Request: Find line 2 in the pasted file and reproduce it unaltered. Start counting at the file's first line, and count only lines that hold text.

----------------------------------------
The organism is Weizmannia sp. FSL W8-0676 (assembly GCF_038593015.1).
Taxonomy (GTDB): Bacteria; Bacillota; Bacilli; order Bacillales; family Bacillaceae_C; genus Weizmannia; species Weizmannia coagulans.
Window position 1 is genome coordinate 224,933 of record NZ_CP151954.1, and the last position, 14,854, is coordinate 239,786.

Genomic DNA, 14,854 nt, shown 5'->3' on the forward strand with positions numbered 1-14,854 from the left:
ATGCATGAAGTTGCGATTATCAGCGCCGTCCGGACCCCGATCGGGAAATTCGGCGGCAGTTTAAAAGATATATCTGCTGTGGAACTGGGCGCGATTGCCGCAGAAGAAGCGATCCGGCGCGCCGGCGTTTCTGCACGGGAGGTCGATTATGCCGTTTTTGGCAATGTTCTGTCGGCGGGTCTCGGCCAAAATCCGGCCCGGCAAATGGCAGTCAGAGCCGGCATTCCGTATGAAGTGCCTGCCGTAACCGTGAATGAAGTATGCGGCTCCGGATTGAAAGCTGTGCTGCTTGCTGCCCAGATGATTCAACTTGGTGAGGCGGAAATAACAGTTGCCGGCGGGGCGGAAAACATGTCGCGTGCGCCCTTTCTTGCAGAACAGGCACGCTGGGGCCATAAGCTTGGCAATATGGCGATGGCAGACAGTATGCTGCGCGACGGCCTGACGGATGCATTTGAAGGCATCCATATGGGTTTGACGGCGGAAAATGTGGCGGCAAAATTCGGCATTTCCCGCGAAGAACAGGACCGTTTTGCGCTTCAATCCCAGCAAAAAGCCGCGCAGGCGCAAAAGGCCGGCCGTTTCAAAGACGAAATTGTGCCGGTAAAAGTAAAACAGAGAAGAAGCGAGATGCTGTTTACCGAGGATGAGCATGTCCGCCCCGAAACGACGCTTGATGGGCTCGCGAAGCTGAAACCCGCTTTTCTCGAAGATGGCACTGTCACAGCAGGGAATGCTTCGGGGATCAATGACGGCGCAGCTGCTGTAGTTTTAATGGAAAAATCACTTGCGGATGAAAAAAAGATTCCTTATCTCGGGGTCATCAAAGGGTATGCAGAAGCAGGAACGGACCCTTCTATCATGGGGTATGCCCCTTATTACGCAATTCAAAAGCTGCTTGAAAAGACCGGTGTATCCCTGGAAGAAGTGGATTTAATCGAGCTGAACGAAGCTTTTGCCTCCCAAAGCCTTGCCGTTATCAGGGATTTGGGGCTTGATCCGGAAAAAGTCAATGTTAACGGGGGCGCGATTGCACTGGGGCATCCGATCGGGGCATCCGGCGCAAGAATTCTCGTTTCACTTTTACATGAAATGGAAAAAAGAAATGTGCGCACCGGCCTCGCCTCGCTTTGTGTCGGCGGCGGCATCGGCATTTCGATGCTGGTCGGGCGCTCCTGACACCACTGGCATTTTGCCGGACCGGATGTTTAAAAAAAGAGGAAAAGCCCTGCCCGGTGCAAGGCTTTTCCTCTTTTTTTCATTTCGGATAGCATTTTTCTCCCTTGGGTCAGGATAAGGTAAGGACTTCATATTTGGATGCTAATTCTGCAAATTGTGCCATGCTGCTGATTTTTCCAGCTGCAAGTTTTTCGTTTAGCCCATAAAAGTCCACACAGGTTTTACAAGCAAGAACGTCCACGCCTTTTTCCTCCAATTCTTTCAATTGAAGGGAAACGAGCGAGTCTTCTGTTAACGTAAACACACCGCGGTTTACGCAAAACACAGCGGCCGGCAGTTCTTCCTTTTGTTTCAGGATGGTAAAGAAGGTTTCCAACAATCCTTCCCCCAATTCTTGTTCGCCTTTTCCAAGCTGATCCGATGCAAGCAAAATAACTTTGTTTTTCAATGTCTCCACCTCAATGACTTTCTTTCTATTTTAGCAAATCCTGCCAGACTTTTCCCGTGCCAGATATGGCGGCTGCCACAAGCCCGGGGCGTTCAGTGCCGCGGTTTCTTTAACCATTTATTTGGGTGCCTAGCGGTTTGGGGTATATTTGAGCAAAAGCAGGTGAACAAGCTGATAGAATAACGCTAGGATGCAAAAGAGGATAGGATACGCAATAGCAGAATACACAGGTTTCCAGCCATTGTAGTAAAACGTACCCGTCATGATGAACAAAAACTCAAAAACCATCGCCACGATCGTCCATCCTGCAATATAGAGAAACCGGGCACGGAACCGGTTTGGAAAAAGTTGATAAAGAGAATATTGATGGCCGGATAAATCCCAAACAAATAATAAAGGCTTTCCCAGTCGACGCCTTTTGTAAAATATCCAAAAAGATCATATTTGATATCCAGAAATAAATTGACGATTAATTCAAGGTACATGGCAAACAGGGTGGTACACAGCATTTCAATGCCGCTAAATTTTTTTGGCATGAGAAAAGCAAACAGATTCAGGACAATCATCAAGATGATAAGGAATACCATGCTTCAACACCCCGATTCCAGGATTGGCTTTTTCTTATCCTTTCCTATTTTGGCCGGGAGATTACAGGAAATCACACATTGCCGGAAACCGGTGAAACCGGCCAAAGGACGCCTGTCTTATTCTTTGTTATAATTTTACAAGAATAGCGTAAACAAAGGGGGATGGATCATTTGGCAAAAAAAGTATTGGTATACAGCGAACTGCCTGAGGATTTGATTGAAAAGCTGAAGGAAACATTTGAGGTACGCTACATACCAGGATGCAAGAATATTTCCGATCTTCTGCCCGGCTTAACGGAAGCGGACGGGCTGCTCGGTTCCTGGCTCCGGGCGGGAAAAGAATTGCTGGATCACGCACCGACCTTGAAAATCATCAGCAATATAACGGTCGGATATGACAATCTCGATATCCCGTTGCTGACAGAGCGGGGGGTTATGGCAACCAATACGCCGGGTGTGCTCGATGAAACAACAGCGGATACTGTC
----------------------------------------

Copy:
Taxonomy (GTDB): Bacteria; Bacillota; Bacilli; order Bacillales; family Bacillaceae_C; genus Weizmannia; species Weizmannia coagulans.